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Understanding Zika’s silent presence in Africa is key to tackling the next epidemic

Finding Zika’s roots can help contain the virus. Shutterstock

The Zika virus emerged in northeast Brazil in early 2015. By September the first cases of infants born with microcephaly had been reported in 8 of 26 Brazilian states. Microcephaly is a birth defect where the baby’s head is smaller compared with babies of the same age and sex. Babies with this condition often have smaller and usually have less developed brains.

The virus spread rapidly throughout South and Central America and the Caribbean. By 2016, 20 countries or territories had reported microcephaly and other central nervous system malformations potentially associated with the Zika virus infection. This included Guillain-Barré Syndrome, a rare sickness of the nervous system which has been shown to be strongly associated with Zika.

Zika came to global attention as a dangerous transmissible disease following the Brazil and South American outbreak of 2013. But the Zika virus didn’t originate in Brazil or even Micronesia where the 2007 outbreak occurred. In fact, the virus was recognised in Africa in the 1940s although there were only sporadic reports on the continent after its discovery.

The question about whether the Zika virus was still present in Africa has continued to worry scientists. A recent study led by researchers from Harvard T.H. Chan School of Public Health answers this question and fills in a gap in the Zika history. It shows that the virus has been circulating silently in West Africa for the past two decades.

This knowledge is important because the history of how a disease emerges, its incidence and distribution is necessary in determining the best possible treatment and control systems. It’s therefore critical that as much as possible is known about Zika in Africa before the next epidemic occurs. As we’ve learnt from the devastating West Africa Ebola outbreak, the threats of global health pathogens cannot be readily predicted.

African and Asian Zika strains

One of the questions that’s perplexed scientists is why the distinct features and abnormalities seen in the Zika epidemic in Latin America haven’t been seen in Africa. This despite the fact that for some time it’s been suspected that the Zika and related mosquito-borne viruses have been present on the continent.

Earlier genetic analysis has distinguished African and Asian Zika lineages of the virus. One theory is that the Asian lineage was different from the African lineage, with the Asian Zika linked to the more dramatic transmissibility and unique disease association seen in the 2015-16 epidemic of the Americas.

Recognition that the two lineages are distinct led scientists to begin to compare them. What they’ve found so far is that both viruses cause damage to primitive brain cells, induce brain injury in mice and in cerebral organoids that mimic the early human brain.

History of discovery

The Zika virus was discovered in the Zika forest of Uganda during a study of the yellow fever virus which used sentinel rhesus monkeys in 1947. The virus was later also found in a species of mosquitoes called Aedes africanus which was collected from the same site in 1948.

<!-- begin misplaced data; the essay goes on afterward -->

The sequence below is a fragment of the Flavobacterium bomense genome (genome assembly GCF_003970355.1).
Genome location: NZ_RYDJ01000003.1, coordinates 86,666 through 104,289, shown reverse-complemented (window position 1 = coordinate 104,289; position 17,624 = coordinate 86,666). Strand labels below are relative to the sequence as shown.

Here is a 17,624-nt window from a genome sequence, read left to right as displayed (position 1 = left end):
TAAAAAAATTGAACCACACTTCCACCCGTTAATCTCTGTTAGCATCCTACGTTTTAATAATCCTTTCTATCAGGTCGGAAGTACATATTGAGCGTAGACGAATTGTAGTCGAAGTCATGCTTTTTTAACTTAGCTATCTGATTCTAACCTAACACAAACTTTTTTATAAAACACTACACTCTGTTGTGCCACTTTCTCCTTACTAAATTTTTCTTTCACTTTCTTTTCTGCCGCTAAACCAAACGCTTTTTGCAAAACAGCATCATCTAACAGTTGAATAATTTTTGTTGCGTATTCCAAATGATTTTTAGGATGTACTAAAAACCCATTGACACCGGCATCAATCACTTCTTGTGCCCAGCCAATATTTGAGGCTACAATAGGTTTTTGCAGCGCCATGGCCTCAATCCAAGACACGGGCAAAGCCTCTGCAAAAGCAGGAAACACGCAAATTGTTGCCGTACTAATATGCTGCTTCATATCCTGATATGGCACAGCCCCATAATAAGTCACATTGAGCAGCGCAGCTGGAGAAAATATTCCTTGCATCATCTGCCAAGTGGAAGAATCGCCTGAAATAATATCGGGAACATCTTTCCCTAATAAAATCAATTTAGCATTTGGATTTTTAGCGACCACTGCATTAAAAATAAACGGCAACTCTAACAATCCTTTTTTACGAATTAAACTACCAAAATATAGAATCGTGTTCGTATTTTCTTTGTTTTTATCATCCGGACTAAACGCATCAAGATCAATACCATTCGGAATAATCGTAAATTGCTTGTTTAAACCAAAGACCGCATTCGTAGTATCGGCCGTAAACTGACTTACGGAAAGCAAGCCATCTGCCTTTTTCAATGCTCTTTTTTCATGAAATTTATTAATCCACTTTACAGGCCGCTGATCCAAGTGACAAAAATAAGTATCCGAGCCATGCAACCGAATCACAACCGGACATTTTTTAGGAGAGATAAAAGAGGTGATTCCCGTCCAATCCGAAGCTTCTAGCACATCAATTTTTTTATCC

The first human Zika infections occurred in Uganda, Tanzania and Nigeria between 1952 and 1954. Sporadic studies of mosquito and human infection were reported in West Africa in the 1960s-1970s but the clinical significance of the virus wasn’t appreciated at the time.

Between 1969 and 1983 Zika spread to Asia, including India, Indonesia, Malaysia and Pakistan. In 2007 Zika emerged outside of Asia and Africa with an epidemic on Yap Island in the Pacific Ocean followed by a larger epidemic in French Polynesia in 2013-14 which spread to other countries in Oceania. An increase in Guillain-Barré Syndrome was also reported and linked to the Zika infection.

The classic clinical disease of Zika resembles that of other flaviviruses such as dengue virus. Symptoms include fever, headache, conjunctivitis and a skin rash although distinguishing the multiple causes of fever can be difficult.

Our research findings

During our research we surveyed samples from 387 febrile patients in Senegal and Nigeria collected over 24 years – from 1992-2016. The Nigerian samples were from HIV-infected patients cared for at the University of Jos Teaching Hospital. The Senegalese samples came from multiple HIV and malaria collaborative studies conducted by professors from Université Cheikh Anta Diop, in Dakar, Senegal.

The early response to Zika virus was found in 6.2% of the blood samples that were tested. The genetic code of the viruses from some patients was determined and it was found that they belonged to the African lineage, grouping with either the Nigerian or 1947 Ugandan sub-lineages.

Evidence that Zika has been silently circulating in West Africa for several decades is important because we need to know if the virus is also responsible for outbreaks and associated microcephaly in infants, or for other neurological diseases.

It’s possible that microcephaly and Guillain-Barré Syndrome aren’t being detected in Africa because virus infection levels are low and health care systems are poor. In the future better recognition of the associated disease and improved laboratory tests may plug this gap. In the meantime, studying the Zika virus in Africa will help us better understand its current status, the diseases it may cause and how we can prepare for the next outbreak.

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